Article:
We all have regretted some decisions we have made. But different individuals respond differently to this. Some would say "oh well, I would have done differently had I known, but this is best I could do at the time." Others are more like "OMG this is horrible, you should not have told me." An individual of the second kind finds negative value in any ex-post information and thus wants to live in a world with a different information structure from the first.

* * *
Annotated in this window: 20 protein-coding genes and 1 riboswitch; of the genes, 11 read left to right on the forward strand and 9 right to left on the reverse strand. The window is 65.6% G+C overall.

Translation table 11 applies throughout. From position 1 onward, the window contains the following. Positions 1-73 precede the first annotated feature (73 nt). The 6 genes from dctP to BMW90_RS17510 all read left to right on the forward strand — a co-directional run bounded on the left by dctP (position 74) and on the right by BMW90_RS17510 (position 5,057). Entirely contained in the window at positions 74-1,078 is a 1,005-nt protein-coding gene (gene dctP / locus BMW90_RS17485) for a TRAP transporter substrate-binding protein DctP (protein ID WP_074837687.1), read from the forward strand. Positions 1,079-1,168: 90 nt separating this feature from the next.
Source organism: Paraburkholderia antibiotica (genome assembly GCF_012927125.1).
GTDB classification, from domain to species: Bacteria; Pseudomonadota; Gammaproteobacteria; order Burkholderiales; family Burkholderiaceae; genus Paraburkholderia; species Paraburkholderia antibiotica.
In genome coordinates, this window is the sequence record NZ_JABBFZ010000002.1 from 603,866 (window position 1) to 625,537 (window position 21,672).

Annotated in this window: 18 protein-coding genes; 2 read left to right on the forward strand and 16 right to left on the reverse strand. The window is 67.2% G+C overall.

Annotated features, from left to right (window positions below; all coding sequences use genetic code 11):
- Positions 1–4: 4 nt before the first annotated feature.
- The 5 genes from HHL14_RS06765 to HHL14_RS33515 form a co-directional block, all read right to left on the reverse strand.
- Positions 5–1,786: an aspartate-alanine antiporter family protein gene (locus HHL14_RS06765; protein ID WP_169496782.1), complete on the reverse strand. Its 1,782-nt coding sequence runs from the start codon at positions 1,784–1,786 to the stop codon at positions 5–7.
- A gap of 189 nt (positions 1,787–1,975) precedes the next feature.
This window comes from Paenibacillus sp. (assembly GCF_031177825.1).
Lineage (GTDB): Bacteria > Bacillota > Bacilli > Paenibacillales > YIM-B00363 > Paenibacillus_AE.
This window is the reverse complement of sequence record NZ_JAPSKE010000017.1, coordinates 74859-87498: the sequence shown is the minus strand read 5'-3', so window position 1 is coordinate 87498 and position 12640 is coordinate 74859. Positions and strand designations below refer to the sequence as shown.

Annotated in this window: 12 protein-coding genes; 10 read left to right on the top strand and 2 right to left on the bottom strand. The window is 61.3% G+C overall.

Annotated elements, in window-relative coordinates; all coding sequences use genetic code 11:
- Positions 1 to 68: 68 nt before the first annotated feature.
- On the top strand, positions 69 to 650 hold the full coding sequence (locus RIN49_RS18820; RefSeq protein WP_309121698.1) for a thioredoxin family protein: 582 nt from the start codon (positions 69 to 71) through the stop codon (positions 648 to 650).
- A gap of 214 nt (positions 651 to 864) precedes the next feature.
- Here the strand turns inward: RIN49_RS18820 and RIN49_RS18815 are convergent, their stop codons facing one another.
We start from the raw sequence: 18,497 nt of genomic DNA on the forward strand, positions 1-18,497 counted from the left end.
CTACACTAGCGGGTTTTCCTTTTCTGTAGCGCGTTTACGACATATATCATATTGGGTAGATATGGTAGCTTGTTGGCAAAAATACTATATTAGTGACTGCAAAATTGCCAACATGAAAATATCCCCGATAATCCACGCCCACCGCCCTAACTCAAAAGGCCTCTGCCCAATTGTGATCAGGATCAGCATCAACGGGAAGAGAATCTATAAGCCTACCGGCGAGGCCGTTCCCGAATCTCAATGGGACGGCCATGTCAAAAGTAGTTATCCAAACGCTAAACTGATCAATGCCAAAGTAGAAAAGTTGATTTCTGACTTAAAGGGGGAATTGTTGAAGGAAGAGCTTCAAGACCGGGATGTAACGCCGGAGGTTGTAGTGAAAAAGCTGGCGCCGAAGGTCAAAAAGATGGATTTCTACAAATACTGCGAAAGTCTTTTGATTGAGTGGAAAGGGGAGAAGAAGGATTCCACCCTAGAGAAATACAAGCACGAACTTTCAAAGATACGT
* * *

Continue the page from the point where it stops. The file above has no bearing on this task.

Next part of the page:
Emmanuelle Gabillon formalizes this idea and studies structure where information is available before ("flexible") or only after ("non-flexible") decisions are taken. The paper also derives the characteristics a regret utility function should have (in particular, it cannot have "rejoicing"). Information can only have negative value in the non-flexible case if preferences exhibit concavity with respect to the ex post best outcome. Interestingly, information can also have negative value in the flexible case for a regretful person. Indeed, while information is useful for all people in revising the expected utility of strategies, for a regretful person it also is useful to revise expected regret. One can thus become even more conservative and this can lead to outcomes that are inferior in expectation to those where one would not have had the information.